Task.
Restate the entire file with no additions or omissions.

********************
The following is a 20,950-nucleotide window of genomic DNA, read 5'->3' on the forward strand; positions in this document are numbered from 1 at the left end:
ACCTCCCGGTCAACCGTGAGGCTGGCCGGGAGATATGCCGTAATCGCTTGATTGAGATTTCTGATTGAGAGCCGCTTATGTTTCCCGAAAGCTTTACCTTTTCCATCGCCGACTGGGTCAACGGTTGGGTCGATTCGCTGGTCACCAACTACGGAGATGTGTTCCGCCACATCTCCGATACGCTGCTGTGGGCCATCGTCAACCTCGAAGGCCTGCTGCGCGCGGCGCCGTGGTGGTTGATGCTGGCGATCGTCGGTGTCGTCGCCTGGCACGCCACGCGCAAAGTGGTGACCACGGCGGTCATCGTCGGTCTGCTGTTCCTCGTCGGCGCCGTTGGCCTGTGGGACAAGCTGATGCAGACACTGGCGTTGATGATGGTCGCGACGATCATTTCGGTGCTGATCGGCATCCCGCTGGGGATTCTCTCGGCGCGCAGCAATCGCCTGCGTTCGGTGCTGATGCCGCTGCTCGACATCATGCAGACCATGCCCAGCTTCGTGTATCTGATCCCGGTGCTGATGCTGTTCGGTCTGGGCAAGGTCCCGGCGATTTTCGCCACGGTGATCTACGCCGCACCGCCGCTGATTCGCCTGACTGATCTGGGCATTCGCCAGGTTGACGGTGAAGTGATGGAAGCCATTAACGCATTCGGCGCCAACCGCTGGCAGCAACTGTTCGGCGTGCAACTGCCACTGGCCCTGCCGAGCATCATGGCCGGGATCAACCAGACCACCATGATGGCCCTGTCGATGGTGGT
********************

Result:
The following is a 20,950-nucleotide window of genomic DNA, read 5'->3' on the forward strand; positions in this document are numbered from 1 at the left end:
ACCTCCCGGTCAACCGTGAGGCTGGCCGGGAGATATGCCGTAATCGCTTGATTGAGATTTCTGATTGAGAGCCGCTTATGTTTCCCGAAAGCTTTACCTTTTCCATCGCCGACTGGGTCAACGGTTGGGTCGATTCGCTGGTCACCAACTACGGAGATGTGTTCCGCCACATCTCCGATACGCTGCTGTGGGCCATCGTCAACCTCGAAGGCCTGCTGCGCGCGGCGCCGTGGTGGTTGATGCTGGCGATCGTCGGTGTCGTCGCCTGGCACGCCACGCGCAAAGTGGTGACCACGGCGGTCATCGTCGGTCTGCTGTTCCTCGTCGGCGCCGTTGGCCTGTGGGACAAGCTGATGCAGACACTGGCGTTGATGATGGTCGCGACGATCATTTCGGTGCTGATCGGCATCCCGCTGGGGATTCTCTCGGCGCGCAGCAATCGCCTGCGTTCGGTGCTGATGCCGCTGCTCGACATCATGCAGACCATGCCCAGCTTCGTGTATCTGATCCCGGTGCTGATGCTGTTCGGTCTGGGCAAGGTCCCGGCGATTTTCGCCACGGTGATCTACGCCGCACCGCCGCTGATTCGCCTGACTGATCTGGGCATTCGCCAGGTTGACGGTGAAGTGATGGAAGCCATTAACGCATTCGGCGCCAACCGCTGGCAGCAACTGTTCGGCGTGCAACTGCCACTGGCCCTGCCGAGCATCATGGCCGGGATCAACCAGACCACCATGATGGCCCTGTCGATGGTGGT